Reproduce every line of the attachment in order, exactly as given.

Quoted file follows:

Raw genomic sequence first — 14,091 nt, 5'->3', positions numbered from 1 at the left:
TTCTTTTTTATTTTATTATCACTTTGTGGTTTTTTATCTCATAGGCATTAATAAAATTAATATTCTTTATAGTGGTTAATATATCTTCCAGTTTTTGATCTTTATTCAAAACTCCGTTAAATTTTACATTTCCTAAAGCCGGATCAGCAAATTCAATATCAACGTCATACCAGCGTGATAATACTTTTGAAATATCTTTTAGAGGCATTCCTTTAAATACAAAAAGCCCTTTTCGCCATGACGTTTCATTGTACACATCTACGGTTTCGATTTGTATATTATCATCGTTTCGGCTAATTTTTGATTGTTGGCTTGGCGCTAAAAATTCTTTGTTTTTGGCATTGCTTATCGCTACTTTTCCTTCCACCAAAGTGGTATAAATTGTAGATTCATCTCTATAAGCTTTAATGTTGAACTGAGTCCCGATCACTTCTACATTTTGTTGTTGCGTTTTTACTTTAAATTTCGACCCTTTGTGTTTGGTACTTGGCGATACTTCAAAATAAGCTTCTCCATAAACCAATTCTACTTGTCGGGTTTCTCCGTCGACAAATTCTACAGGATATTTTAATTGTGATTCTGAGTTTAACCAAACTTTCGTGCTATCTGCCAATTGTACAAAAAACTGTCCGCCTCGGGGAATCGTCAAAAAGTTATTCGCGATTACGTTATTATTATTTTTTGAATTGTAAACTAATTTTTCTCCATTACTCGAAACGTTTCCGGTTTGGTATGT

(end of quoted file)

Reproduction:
Raw genomic sequence first — 14,091 nt, 5'->3', positions numbered from 1 at the left:
TTCTTTTTTATTTTATTATCACTTTGTGGTTTTTTATCTCATAGGCATTAATAAAATTAATATTCTTTATAGTGGTTAATATATCTTCCAGTTTTTGATCTTTATTCAAAACTCCGTTAAATTTTACATTTCCTAAAGCCGGATCAGCAAATTCAATATCAACGTCATACCAGCGTGATAATACTTTTGAAATATCTTTTAGAGGCATTCCTTTAAATACAAAAAGCCCTTTTCGCCATGACGTTTCATTGTACACATCTACGGTTTCGATTTGTATATTATCATCGTTTCGGCTAATTTTTGATTGTTGGCTTGGCGCTAAAAATTCTTTGTTTTTGGCATTGCTTATCGCTACTTTTCCTTCCACCAAAGTGGTATAAATTGTAGATTCATCTCTATAAGCTTTAATGTTGAACTGAGTCCCGATCACTTCTACATTTTGTTGTTGCGTTTTTACTTTAAATTTCGACCCTTTGTGTTTGGTACTTGGCGATACTTCAAAATAAGCTTCTCCATAAACCAATTCTACTTGTCGGGTTTCTCCGTCGACAAATTCTACAGGATATTTTAATTGTGATTCTGAGTTTAACCAAACTTTCGTGCTATCTGCCAATTGTACAAAAAACTGTCCGCCTCGGGGAATCGTCAAAAAGTTATTCGCGATTACGTTATTATTATTTTTTGAATTGTAAACTAATTTTTCTCCATTACTCGAAACGTTTCCGGTTTGGTATGT